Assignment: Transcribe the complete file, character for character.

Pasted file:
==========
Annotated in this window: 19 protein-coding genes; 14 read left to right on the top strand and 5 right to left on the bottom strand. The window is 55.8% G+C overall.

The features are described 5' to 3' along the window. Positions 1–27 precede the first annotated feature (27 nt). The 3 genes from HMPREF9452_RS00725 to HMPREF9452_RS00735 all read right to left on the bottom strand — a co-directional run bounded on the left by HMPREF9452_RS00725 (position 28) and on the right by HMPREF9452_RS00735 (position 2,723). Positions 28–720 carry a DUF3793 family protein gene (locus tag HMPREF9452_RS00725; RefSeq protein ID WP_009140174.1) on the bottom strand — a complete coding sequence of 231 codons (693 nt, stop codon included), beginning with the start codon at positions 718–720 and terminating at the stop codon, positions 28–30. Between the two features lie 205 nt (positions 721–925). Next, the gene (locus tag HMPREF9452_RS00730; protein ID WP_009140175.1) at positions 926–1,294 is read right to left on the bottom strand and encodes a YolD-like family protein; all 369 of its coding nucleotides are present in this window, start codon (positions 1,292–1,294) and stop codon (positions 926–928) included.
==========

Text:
Annotated in this window: 19 protein-coding genes; 14 read left to right on the top strand and 5 right to left on the bottom strand. The window is 55.8% G+C overall.

The features are described 5' to 3' along the window. Positions 1–27 precede the first annotated feature (27 nt). The 3 genes from HMPREF9452_RS00725 to HMPREF9452_RS00735 all read right to left on the bottom strand — a co-directional run bounded on the left by HMPREF9452_RS00725 (position 28) and on the right by HMPREF9452_RS00735 (position 2,723). Positions 28–720 carry a DUF3793 family protein gene (locus tag HMPREF9452_RS00725; RefSeq protein ID WP_009140174.1) on the bottom strand — a complete coding sequence of 231 codons (693 nt, stop codon included), beginning with the start codon at positions 718–720 and terminating at the stop codon, positions 28–30. Between the two features lie 205 nt (positions 721–925). Next, the gene (locus tag HMPREF9452_RS00730; protein ID WP_009140175.1) at positions 926–1,294 is read right to left on the bottom strand and encodes a YolD-like family protein; all 369 of its coding nucleotides are present in this window, start codon (positions 1,292–1,294) and stop codon (positions 926–928) included.